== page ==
Possible correlation between double-jointedness and cracking
I respectfully disagree with your statement that being double jointed means you are injury prone. i have been skateboarding for a long time and time and time again being a little more flexible in certain spots has saved me from being seriously hurt.
The dangers of neck cracking
Good advice JC
I think it is cool when I pop my jaw. It makes this really loud sound, especially when my jaw is tense. It sometimes pops the other jaw, making a "POP-pop" sound. But, if you do not already pop your jaw, I don't recommend starting!
Toes! (and how they rule)
Intriguingly, I used to be able to crack my big toes at will but now am finding it almost impossible, even though I still get the same feeling of rising pressure. Has anybody here experienced the same thing?
What causes the popping sound?
Bud rang in to ask, "What happens when you crack your joints, and is it bad for you?"
Some scientists wanted to learn more about knuckle cracking, so they actually stuck a sensitive microphone onto a finger. They found that there wasn't just one single sound when you cracked a finger joint - there were actually two separate sounds. The joint space is the space between the bones. There is a liquid in this space, and there are ligaments on each side, holding the bones together. As you pull on the joint, you first drop the pressure in the joint space - and the ligaments get sucked in. Once this pressure gets low enough, a bubble pops into existence - making a popping sound, which is the first of the two sounds.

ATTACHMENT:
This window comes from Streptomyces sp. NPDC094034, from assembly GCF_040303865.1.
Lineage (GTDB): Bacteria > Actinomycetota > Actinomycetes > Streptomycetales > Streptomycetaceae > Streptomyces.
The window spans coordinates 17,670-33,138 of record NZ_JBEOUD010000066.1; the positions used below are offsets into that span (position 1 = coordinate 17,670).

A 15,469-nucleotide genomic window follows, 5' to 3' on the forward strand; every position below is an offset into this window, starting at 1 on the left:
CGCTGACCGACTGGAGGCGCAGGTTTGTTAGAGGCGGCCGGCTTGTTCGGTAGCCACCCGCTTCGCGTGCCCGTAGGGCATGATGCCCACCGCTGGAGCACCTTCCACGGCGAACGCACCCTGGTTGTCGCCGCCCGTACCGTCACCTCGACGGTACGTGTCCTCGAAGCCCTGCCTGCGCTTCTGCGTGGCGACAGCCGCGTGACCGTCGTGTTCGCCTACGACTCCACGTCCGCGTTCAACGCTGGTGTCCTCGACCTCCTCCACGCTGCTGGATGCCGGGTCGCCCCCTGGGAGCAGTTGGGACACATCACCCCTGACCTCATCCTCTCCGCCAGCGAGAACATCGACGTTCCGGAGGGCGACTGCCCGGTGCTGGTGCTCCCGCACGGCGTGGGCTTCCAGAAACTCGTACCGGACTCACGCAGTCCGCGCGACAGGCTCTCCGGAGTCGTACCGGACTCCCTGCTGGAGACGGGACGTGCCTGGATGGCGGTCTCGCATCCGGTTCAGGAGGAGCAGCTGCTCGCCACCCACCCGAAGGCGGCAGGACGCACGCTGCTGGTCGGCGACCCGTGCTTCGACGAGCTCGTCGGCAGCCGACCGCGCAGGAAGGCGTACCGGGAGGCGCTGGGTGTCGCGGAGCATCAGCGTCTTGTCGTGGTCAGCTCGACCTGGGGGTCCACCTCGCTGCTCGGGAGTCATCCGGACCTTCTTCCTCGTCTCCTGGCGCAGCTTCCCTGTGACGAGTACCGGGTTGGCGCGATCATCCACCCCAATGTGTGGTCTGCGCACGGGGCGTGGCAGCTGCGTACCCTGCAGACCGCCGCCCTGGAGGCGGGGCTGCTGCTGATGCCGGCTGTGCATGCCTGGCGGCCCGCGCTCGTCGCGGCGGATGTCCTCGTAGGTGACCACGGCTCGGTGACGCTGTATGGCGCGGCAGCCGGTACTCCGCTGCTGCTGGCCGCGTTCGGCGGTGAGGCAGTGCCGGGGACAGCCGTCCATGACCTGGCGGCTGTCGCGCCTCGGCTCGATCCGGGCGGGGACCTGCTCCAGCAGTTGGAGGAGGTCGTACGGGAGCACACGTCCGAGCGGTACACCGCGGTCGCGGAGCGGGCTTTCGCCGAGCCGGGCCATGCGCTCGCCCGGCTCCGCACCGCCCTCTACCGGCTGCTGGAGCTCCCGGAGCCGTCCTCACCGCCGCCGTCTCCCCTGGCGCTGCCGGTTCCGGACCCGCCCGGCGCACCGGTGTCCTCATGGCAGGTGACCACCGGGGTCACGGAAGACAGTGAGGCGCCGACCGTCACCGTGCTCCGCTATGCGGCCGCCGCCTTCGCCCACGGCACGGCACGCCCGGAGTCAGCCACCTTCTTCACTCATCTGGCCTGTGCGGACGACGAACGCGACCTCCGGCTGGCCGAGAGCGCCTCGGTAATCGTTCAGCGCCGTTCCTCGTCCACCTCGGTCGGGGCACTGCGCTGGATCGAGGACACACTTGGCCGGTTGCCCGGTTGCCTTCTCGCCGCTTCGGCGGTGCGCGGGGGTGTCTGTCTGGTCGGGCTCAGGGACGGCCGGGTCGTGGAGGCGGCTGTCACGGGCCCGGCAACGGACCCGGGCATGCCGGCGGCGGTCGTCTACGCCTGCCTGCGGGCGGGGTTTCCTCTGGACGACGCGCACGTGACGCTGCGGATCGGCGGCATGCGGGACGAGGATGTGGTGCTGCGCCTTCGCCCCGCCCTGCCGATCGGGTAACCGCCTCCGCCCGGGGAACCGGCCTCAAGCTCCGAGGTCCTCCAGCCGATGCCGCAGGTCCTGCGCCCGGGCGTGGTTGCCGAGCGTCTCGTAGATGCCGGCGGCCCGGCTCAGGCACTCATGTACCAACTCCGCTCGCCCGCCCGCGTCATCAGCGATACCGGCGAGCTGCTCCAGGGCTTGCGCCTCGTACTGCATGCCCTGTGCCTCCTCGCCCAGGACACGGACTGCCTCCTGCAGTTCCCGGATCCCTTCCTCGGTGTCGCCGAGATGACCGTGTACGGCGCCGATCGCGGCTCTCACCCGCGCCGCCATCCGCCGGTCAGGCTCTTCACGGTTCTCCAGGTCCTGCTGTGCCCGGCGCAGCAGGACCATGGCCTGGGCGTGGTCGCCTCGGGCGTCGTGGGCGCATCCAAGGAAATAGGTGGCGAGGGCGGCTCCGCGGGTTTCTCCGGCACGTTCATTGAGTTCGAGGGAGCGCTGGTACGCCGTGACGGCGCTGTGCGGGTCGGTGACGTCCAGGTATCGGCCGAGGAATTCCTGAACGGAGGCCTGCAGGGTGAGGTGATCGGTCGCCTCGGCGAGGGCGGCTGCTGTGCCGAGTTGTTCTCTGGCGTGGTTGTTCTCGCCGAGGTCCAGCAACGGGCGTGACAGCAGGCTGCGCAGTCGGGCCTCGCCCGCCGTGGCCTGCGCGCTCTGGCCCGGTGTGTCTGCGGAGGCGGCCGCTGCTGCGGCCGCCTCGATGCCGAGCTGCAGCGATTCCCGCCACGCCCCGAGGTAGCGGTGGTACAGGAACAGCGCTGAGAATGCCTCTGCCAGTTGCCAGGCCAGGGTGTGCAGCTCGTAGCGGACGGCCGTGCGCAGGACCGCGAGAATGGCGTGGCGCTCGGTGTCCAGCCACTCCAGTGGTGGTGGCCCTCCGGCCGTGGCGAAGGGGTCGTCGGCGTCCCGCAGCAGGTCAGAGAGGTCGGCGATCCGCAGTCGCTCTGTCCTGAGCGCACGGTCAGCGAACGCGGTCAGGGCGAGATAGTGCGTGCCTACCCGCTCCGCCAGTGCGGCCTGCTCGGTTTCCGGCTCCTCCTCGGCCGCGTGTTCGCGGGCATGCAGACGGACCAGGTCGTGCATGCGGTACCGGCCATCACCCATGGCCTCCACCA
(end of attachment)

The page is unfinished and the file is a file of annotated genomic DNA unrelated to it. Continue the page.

Now this bubble has a certain size - on average, about 15% of the now-bigger joint space. Because the joint space suddenly has a bubble in it, the liquid, just as suddenly, pushes on the ligaments - snapping them back to their original position. This snapping back of the ligaments is the second sound.
The energy set loose inside the joint is only about 7% of what you need to damage the cartilage. But if you crack your knuckles often enough, you can end up with swoll* n ligaments.
Another study looked at 300 people who had been cracking knuckle joints for 35 years. They had slightly swoll* n joints (which is no big deal). But the real surprise was that their hands were weaker - their grip strength was one quarter as strong as it should been!
So cracking your knuckles won't bother you in the short term, but 35 years from now, you might not be able to open a jar of Vegemite!
The following references are given to investigate this further:
o Jearl Walker, The Flying Circus of Physics, by Jearl Walker, ISBN 0-471-02984-x, 1975, p. 226. Jorge Castellanos & David Axelrod, 'Effect of habitual knuckle cracking on hand function', Annals of Rheumatic Diseases, Vol. 49, 1990, pp. 308-309.
o Sam W. Wiesel, M.D. etal, 'Occipitoatlantal Hypermobility', Spine, Vol. 4, May/June 1979, pp. 187-189.
o John F. Rothrock, M.D., 'Vertebral artery occlusion and stroke from cervical self-manipulation', Neurology, October 1991, p. 1696. Raymond Brodeur, D.C., Ph.D., 'The Audible Release Associated with Joint Manipulation', Journal of Manipulative and Physiological Therapeutics, Vol. 18, No. 3, March/April, 1995, pp. 155-164.
The Penis Joint?